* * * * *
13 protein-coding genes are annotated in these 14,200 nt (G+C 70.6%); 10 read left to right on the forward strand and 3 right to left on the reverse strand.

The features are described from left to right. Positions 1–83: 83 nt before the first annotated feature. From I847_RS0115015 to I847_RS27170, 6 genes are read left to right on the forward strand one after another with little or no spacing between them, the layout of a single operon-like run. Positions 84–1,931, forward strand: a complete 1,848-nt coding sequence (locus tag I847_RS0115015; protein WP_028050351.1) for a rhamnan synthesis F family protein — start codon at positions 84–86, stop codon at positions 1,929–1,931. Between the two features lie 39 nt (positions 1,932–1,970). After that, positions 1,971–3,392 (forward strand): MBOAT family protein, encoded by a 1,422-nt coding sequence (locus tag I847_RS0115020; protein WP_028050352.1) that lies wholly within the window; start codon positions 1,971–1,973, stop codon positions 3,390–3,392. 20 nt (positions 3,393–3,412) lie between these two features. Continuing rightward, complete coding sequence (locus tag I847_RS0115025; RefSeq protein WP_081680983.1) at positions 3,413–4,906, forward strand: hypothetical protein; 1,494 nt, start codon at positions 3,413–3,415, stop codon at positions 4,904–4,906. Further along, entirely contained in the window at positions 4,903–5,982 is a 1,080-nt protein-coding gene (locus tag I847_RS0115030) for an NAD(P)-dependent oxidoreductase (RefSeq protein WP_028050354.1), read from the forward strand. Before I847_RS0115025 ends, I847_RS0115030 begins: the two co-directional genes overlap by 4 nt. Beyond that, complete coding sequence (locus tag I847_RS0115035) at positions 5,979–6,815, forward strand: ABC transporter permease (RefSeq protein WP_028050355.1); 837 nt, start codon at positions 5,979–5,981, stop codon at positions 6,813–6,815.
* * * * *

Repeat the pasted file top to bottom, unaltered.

13 protein-coding genes are annotated in these 14,200 nt (G+C 70.6%); 10 read left to right on the forward strand and 3 right to left on the reverse strand.

The features are described from left to right. Positions 1–83: 83 nt before the first annotated feature. From I847_RS0115015 to I847_RS27170, 6 genes are read left to right on the forward strand one after another with little or no spacing between them, the layout of a single operon-like run. Positions 84–1,931, forward strand: a complete 1,848-nt coding sequence (locus tag I847_RS0115015; protein WP_028050351.1) for a rhamnan synthesis F family protein — start codon at positions 84–86, stop codon at positions 1,929–1,931. Between the two features lie 39 nt (positions 1,932–1,970). After that, positions 1,971–3,392 (forward strand): MBOAT family protein, encoded by a 1,422-nt coding sequence (locus tag I847_RS0115020; protein WP_028050352.1) that lies wholly within the window; start codon positions 1,971–1,973, stop codon positions 3,390–3,392. 20 nt (positions 3,393–3,412) lie between these two features. Continuing rightward, complete coding sequence (locus tag I847_RS0115025; RefSeq protein WP_081680983.1) at positions 3,413–4,906, forward strand: hypothetical protein; 1,494 nt, start codon at positions 3,413–3,415, stop codon at positions 4,904–4,906. Further along, entirely contained in the window at positions 4,903–5,982 is a 1,080-nt protein-coding gene (locus tag I847_RS0115030) for an NAD(P)-dependent oxidoreductase (RefSeq protein WP_028050354.1), read from the forward strand. Before I847_RS0115025 ends, I847_RS0115030 begins: the two co-directional genes overlap by 4 nt. Beyond that, complete coding sequence (locus tag I847_RS0115035) at positions 5,979–6,815, forward strand: ABC transporter permease (RefSeq protein WP_028050355.1); 837 nt, start codon at positions 5,979–5,981, stop codon at positions 6,813–6,815.